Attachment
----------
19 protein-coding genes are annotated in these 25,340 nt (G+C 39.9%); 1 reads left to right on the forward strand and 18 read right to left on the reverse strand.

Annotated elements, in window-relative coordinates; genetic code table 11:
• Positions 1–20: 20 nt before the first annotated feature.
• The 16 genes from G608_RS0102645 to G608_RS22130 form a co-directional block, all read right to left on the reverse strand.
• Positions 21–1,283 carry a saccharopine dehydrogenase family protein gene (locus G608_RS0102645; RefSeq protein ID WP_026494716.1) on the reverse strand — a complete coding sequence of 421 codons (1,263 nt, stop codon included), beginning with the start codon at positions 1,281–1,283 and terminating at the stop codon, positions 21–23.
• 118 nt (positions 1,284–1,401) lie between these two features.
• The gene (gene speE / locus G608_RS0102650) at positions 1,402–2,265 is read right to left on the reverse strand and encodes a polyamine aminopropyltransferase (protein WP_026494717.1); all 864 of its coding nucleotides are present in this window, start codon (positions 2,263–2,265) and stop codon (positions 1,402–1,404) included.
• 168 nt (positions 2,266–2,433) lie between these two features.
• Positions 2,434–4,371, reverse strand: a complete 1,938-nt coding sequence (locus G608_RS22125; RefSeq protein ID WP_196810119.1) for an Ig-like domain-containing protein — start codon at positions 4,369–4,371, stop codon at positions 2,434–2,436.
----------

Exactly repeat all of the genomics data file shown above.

19 protein-coding genes are annotated in these 25,340 nt (G+C 39.9%); 1 reads left to right on the forward strand and 18 read right to left on the reverse strand.

Annotated elements, in window-relative coordinates; genetic code table 11:
• Positions 1–20: 20 nt before the first annotated feature.
• The 16 genes from G608_RS0102645 to G608_RS22130 form a co-directional block, all read right to left on the reverse strand.
• Positions 21–1,283 carry a saccharopine dehydrogenase family protein gene (locus G608_RS0102645; RefSeq protein ID WP_026494716.1) on the reverse strand — a complete coding sequence of 421 codons (1,263 nt, stop codon included), beginning with the start codon at positions 1,281–1,283 and terminating at the stop codon, positions 21–23.
• 118 nt (positions 1,284–1,401) lie between these two features.
• The gene (gene speE / locus G608_RS0102650) at positions 1,402–2,265 is read right to left on the reverse strand and encodes a polyamine aminopropyltransferase (protein WP_026494717.1); all 864 of its coding nucleotides are present in this window, start codon (positions 2,263–2,265) and stop codon (positions 1,402–1,404) included.
• 168 nt (positions 2,266–2,433) lie between these two features.
• Positions 2,434–4,371, reverse strand: a complete 1,938-nt coding sequence (locus G608_RS22125; RefSeq protein ID WP_196810119.1) for an Ig-like domain-containing protein — start codon at positions 4,369–4,371, stop codon at positions 2,434–2,436.